Lundy’s (Happy Utopia Day, Joe McCarthy, 2013) amusing tale of two hapless Illinoisans trying to raise quick cash in French wine country.
Taunted by his cuckolding ex-wife and her girlfriends while he performs the going-nowhere job grudgingly provided by his hateful ex-stepbrother, Jason Barnes is going over the edge. With 30 days to repay $60,000 in damages to his ex-stepbrother or face imprisonment, Jason, 32, thinks his problem is solved with his wealthy aunt Clara’s death. Unfortunately, she bequeaths her fortune to charity, leaving him only a vineyard in France, which he reasons he can sell. Two problems: no travel funds and no passport, his having been confiscated by his attorney. Jason’s lifelong friend, Neil “Stumpy” Hammond, agrees to advance cash in exchange for a share in the vineyard profits, and the two blunder into France, Jason carrying someone else’s passport. The friends are unprepared for what they find in Bordeaux—not just impediments to a quick sale, but romance and growing affection for the nuns who manage the vineyard. Realizing he cannot sell the vineyard, Jason focuses his attention on helping produce a profitable harvest, but when his share falls short, he’s forced to find another way to raise the remaining money he needs. His desperation causes him to risk everything he has won in France. Jason and Stumpy are two likable characters, ne’er-do-wells from Kankakee who, with decades of experience being the underdogs, are unfazed by the catastrophes they confront. Their genuine, mutual caring is heartwarming, although their ability to attract two beautiful, entrancing Frenchwomen is a bit of a stretch. What the friends lack in intelligence and cunning they make up for in chutzpah. Sisters Lucia and Claudette (not just nuns, but actual sisters) defy the nun stereotype, revealing family secrets that change Jason’s life forever.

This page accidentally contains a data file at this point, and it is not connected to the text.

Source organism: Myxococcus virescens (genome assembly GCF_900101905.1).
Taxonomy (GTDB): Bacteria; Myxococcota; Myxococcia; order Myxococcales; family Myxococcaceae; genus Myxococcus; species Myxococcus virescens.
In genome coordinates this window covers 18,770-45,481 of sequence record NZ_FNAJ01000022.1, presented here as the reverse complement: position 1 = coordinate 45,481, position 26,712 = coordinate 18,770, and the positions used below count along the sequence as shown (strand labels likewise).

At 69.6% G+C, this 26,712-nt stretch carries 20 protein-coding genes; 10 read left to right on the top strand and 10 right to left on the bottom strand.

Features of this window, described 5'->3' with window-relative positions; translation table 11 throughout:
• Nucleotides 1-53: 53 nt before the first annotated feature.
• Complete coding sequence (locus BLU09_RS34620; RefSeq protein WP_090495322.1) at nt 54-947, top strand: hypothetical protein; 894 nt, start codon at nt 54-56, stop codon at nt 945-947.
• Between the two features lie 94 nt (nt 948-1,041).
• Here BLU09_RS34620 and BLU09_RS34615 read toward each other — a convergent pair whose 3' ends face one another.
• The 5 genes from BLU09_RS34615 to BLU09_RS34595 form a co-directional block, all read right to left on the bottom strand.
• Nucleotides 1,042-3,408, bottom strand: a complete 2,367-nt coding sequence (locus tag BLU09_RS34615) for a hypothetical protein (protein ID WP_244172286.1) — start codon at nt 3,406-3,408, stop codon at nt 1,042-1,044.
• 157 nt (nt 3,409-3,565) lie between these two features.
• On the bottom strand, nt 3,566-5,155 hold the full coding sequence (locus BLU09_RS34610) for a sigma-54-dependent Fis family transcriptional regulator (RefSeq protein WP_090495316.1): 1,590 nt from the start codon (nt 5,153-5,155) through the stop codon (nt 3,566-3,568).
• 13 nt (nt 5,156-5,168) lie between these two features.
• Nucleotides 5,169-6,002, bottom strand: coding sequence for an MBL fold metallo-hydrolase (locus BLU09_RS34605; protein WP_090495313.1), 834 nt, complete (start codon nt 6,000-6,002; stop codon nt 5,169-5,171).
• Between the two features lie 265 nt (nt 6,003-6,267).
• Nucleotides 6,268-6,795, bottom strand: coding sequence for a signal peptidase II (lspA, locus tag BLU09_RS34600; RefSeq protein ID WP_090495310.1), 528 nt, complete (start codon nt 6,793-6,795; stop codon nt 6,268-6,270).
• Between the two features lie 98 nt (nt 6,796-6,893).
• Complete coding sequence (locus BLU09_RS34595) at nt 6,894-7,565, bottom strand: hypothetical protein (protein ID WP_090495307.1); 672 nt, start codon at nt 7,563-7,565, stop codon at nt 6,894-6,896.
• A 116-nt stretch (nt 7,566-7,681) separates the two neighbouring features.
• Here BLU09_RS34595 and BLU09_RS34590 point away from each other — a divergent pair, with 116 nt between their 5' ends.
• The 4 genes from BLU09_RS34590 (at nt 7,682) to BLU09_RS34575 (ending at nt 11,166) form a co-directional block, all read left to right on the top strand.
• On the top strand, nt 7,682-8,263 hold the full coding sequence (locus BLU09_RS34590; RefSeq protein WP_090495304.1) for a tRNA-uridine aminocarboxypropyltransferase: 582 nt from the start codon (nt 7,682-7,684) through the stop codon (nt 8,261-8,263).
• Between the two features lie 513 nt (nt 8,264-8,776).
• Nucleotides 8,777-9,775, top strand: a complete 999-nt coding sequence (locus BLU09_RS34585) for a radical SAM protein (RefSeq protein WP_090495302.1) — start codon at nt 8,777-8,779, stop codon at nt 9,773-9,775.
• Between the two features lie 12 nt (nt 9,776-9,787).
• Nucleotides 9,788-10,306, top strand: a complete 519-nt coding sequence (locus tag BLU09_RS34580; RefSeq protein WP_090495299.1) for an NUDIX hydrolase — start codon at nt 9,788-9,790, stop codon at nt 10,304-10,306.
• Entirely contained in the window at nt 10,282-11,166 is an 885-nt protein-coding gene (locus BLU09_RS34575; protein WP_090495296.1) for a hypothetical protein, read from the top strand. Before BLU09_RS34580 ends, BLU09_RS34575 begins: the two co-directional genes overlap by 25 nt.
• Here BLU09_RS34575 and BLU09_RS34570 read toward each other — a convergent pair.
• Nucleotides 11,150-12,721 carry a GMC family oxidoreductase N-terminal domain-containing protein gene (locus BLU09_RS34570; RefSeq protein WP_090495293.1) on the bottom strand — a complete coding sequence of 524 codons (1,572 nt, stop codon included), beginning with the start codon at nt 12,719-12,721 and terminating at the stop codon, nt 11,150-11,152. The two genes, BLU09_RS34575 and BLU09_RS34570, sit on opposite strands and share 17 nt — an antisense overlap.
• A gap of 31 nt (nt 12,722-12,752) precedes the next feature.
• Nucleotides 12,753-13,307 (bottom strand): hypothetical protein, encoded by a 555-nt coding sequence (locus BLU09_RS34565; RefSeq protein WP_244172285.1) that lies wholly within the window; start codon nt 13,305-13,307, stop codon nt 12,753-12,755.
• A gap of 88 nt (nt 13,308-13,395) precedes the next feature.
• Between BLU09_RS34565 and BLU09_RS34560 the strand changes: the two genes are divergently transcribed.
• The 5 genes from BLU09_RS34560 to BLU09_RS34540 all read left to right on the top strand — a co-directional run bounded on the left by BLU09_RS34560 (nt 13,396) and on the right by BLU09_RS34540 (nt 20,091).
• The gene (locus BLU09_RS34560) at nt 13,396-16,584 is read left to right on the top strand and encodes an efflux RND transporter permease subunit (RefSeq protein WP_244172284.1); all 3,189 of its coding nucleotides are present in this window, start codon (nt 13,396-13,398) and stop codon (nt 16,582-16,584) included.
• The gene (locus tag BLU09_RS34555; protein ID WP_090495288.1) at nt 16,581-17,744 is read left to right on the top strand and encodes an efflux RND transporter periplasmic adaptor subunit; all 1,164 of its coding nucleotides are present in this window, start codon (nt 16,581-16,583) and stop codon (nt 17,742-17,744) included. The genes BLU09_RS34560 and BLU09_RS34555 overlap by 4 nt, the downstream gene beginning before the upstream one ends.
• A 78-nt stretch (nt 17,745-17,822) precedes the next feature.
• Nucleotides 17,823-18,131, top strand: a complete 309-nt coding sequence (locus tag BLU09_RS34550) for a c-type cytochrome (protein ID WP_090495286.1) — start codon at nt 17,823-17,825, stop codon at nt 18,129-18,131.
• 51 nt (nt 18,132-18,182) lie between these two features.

A memorable, unexpectedly heartwarming romp.